[ Parent ]
There is no Caesarean solution in Catalonia. Are you suggesting the formation of a single-issue independentist majority in Catalonia will cause a coup in Spain?

A society committed to the notion that government is always bad will have bad government. And it doesn't have to be that way. — Paul Krugman
by Migeru (migeru at eurotrib dot com) on Tue Oct 21st, 2014 at 09:45:17 AM EST
[ Parent ]
No.  I'n suggesting that if the status quo is untenable. Please explain to me how to form a viable coalition from the seat totals that recent polling suggests.

The balance of politics in Catalonia is to the Left, but there's a cleavage between the nationalist left (for whom independence is the issue) and the economic left (for whom austerity is). The problem is that you have parties (ERC) who have managed to seize upon independence as a solution to austerity.  

With the ERC running the show, the probability of a unilateral declaration of independence by the Catalan regional government becomes a possibility.  If Podemos signs up for this, it becomes a much stronger one.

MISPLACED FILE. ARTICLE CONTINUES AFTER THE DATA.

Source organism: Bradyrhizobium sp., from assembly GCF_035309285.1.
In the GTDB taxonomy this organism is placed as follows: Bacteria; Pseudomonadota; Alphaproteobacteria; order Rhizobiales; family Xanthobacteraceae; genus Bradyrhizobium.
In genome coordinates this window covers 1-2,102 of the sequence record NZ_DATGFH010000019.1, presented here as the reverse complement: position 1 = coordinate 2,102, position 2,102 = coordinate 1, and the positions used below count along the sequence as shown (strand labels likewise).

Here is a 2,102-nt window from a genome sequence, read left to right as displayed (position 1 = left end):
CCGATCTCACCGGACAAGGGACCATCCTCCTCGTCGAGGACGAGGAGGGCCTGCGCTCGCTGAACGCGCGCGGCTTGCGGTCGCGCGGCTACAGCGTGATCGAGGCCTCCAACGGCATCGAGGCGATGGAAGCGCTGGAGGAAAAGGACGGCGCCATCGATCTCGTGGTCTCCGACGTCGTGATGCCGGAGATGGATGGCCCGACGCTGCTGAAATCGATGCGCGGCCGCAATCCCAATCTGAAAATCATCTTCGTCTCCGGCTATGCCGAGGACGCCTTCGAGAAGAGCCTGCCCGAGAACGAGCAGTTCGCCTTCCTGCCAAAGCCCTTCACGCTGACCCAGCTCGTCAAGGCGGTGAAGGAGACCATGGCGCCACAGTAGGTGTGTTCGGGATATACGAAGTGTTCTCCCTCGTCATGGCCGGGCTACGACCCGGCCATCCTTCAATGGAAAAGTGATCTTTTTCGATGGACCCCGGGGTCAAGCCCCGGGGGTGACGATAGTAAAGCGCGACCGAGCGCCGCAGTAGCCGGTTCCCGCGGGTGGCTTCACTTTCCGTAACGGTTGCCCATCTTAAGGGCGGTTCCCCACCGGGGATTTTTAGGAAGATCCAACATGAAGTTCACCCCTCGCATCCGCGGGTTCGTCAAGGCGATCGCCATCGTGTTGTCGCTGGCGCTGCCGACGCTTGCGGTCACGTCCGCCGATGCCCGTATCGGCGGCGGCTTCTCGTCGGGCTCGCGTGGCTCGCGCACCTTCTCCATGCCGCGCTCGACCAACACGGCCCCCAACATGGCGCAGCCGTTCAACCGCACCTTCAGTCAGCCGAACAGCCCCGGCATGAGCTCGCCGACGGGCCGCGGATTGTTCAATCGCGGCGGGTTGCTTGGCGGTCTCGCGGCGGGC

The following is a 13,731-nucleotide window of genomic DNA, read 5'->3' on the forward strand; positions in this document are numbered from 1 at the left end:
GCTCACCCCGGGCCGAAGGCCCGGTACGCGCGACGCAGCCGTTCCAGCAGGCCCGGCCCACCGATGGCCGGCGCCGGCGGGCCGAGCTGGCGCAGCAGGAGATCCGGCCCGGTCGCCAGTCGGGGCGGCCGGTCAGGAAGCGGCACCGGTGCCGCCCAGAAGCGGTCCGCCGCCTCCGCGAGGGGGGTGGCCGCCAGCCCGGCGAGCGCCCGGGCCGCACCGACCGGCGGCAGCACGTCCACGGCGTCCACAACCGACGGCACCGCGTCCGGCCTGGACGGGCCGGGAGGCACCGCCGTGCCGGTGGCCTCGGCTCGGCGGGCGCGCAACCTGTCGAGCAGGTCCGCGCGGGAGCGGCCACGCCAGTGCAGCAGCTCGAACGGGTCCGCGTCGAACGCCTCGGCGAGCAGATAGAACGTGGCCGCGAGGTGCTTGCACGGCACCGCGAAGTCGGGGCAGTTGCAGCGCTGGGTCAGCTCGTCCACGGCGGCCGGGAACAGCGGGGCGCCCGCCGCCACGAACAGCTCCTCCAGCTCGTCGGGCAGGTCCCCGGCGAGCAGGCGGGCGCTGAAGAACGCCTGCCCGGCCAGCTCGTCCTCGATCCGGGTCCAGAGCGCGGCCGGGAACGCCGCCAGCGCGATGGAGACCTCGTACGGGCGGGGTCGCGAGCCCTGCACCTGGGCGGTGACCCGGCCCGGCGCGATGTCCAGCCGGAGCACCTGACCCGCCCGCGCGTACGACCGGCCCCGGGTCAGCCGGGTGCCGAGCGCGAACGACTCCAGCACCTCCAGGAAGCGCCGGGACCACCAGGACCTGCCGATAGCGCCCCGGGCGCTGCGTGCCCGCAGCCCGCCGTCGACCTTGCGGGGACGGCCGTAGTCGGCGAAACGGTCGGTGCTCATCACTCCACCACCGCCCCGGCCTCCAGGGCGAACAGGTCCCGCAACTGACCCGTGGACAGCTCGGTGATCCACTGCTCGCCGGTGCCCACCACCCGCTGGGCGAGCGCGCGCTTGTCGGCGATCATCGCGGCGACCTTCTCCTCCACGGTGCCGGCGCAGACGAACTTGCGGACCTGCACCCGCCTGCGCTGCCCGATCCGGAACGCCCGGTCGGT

How do you think Madrid will respond if that happens?

I'm going to say that a solution involving the revocation of Catalan self government is in the cards if that happens.  

And I'll give my consent to any government that does not deny a man a living wage-Billy Bragg

by ManfromMiddletown (manfrommiddletown at lycos dot com) on Tue Oct 21st, 2014 at 10:06:41 AM EST
[ Parent ]
A revocation of catalan self-government is not a "solution", it's just one more step in the escalation of the political crisis.

A society committed to the notion that government is always bad will have bad government. And it doesn't have to be that way. — Paul Krugman
by Migeru (migeru at eurotrib dot com) on Tue Oct 21st, 2014 at 10:27:01 AM EST
[ Parent ]
Does Rajoy know that?

And I'll give my consent to any government that does not deny a man a living wage-Billy Bragg
by ManfromMiddletown (manfrommiddletown at lycos dot com) on Tue Oct 21st, 2014 at 10:53:18 AM EST
[ Parent ]
And if he does, can he resist the demands of those in his party who don't?

*Lunatic*, n.
One whose delusions are out of fashion.
by DoDo on Tue Oct 21st, 2014 at 10:56:35 AM EST
[ Parent ]
I'm not saying it's unlikely, I'm just saying it wouldn't be the last word.